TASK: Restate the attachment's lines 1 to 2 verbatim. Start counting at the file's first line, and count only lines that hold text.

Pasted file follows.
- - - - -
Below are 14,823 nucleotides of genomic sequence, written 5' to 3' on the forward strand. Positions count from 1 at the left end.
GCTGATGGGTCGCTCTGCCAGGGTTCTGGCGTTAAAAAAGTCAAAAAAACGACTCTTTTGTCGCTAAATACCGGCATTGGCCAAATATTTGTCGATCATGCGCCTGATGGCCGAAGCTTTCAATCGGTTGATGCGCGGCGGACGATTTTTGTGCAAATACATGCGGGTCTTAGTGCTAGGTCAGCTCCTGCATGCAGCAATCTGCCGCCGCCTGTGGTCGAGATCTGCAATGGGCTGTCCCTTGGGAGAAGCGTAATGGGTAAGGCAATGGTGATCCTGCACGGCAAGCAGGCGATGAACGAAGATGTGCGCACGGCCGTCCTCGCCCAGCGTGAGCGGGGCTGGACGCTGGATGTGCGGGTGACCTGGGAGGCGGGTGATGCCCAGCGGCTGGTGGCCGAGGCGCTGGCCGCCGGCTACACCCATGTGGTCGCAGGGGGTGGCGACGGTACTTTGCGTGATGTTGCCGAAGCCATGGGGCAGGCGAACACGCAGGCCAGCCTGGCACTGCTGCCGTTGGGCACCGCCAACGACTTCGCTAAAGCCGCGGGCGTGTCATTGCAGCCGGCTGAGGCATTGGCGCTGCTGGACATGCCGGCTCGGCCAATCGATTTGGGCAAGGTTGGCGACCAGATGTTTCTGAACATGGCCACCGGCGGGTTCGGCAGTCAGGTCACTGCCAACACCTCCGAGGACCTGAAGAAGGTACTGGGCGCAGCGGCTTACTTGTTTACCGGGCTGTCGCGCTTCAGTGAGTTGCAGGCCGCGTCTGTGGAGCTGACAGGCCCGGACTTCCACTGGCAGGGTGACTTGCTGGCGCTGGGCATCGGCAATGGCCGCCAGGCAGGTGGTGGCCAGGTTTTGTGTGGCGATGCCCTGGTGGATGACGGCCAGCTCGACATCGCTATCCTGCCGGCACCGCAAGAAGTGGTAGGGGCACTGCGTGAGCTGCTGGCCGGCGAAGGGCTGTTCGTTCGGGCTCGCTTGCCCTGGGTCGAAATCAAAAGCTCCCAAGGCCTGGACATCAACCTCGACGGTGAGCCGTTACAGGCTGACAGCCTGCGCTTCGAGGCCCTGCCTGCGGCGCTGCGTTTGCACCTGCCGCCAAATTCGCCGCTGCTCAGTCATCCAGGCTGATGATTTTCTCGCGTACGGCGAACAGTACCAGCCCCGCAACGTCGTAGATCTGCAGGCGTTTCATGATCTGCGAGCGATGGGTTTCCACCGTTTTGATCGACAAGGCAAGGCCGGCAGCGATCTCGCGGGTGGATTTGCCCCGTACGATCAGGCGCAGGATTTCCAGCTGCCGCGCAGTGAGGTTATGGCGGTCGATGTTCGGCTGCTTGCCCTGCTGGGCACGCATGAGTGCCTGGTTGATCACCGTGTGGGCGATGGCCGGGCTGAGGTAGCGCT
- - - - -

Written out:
Below are 14,823 nucleotides of genomic sequence, written 5' to 3' on the forward strand. Positions count from 1 at the left end.
GCTGATGGGTCGCTCTGCCAGGGTTCTGGCGTTAAAAAAGTCAAAAAAACGACTCTTTTGTCGCTAAATACCGGCATTGGCCAAATATTTGTCGATCATGCGCCTGATGGCCGAAGCTTTCAATCGGTTGATGCGCGGCGGACGATTTTTGTGCAAATACATGCGGGTCTTAGTGCTAGGTCAGCTCCTGCATGCAGCAATCTGCCGCCGCCTGTGGTCGAGATCTGCAATGGGCTGTCCCTTGGGAGAAGCGTAATGGGTAAGGCAATGGTGATCCTGCACGGCAAGCAGGCGATGAACGAAGATGTGCGCACGGCCGTCCTCGCCCAGCGTGAGCGGGGCTGGACGCTGGATGTGCGGGTGACCTGGGAGGCGGGTGATGCCCAGCGGCTGGTGGCCGAGGCGCTGGCCGCCGGCTACACCCATGTGGTCGCAGGGGGTGGCGACGGTACTTTGCGTGATGTTGCCGAAGCCATGGGGCAGGCGAACACGCAGGCCAGCCTGGCACTGCTGCCGTTGGGCACCGCCAACGACTTCGCTAAAGCCGCGGGCGTGTCATTGCAGCCGGCTGAGGCATTGGCGCTGCTGGACATGCCGGCTCGGCCAATCGATTTGGGCAAGGTTGGCGACCAGATGTTTCTGAACATGGCCACCGGCGGGTTCGGCAGTCAGGTCACTGCCAACACCTCCGAGGACCTGAAGAAGGTACTGGGCGCAGCGGCTTACTTGTTTACCGGGCTGTCGCGCTTCAGTGAGTTGCAGGCCGCGTCTGTGGAGCTGACAGGCCCGGACTTCCACTGGCAGGGTGACTTGCTGGCGCTGGGCATCGGCAATGGCCGCCAGGCAGGTGGTGGCCAGGTTTTGTGTGGCGATGCCCTGGTGGATGACGGCCAGCTCGACATCGCTATCCTGCCGGCACCGCAAGAAGTGGTAGGGGCACTGCGTGAGCTGCTGGCCGGCGAAGGGCTGTTCGTTCGGGCTCGCTTGCCCTGGGTCGAAATCAAAAGCTCCCAAGGCCTGGACATCAACCTCGACGGTGAGCCGTTACAGGCTGACAGCCTGCGCTTCGAGGCCCTGCCTGCGGCGCTGCGTTTGCACCTGCCGCCAAATTCGCCGCTGCTCAGTCATCCAGGCTGATGATTTTCTCGCGTACGGCGAACAGTACCAGCCCCGCAACGTCGTAGATCTGCAGGCGTTTCATGATCTGCGAGCGATGGGTTTCCACCGTTTTGATCGACAAGGCAAGGCCGGCAGCGATCTCGCGGGTGGATTTGCCCCGTACGATCAGGCGCAGGATTTCCAGCTGCCGCGCAGTGAGGTTATGGCGGTCGATGTTCGGCTGCTTGCCCTGCTGGGCACGCATGAGTGCCTGGTTGATCACCGTGTGGGCGATGGCCGGGCTGAGGTAGCGCT